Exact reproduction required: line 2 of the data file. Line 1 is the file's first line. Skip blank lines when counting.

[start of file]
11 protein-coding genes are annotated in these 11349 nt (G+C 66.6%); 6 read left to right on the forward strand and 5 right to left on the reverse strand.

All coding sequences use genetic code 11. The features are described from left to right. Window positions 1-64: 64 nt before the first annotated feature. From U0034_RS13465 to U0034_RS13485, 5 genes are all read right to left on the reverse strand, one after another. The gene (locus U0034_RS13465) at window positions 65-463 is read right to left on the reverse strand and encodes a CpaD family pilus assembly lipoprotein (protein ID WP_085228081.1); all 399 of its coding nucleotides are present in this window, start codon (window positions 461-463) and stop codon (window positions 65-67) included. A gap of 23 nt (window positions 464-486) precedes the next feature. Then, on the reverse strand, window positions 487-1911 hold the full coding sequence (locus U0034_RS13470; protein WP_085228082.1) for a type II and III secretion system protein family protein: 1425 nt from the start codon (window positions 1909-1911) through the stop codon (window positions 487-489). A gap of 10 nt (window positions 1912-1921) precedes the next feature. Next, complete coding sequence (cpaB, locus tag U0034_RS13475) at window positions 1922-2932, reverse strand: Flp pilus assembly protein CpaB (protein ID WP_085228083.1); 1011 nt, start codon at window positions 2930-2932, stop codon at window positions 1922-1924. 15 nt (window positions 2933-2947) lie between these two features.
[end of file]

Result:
All coding sequences use genetic code 11. The features are described from left to right. Window positions 1-64: 64 nt before the first annotated feature. From U0034_RS13465 to U0034_RS13485, 5 genes are all read right to left on the reverse strand, one after another. The gene (locus U0034_RS13465) at window positions 65-463 is read right to left on the reverse strand and encodes a CpaD family pilus assembly lipoprotein (protein ID WP_085228081.1); all 399 of its coding nucleotides are present in this window, start codon (window positions 461-463) and stop codon (window positions 65-67) included. A gap of 23 nt (window positions 464-486) precedes the next feature. Then, on the reverse strand, window positions 487-1911 hold the full coding sequence (locus U0034_RS13470; protein WP_085228082.1) for a type II and III secretion system protein family protein: 1425 nt from the start codon (window positions 1909-1911) through the stop codon (window positions 487-489). A gap of 10 nt (window positions 1912-1921) precedes the next feature. Next, complete coding sequence (cpaB, locus tag U0034_RS13475) at window positions 1922-2932, reverse strand: Flp pilus assembly protein CpaB (protein ID WP_085228083.1); 1011 nt, start codon at window positions 2930-2932, stop codon at window positions 1922-1924. 15 nt (window positions 2933-2947) lie between these two features.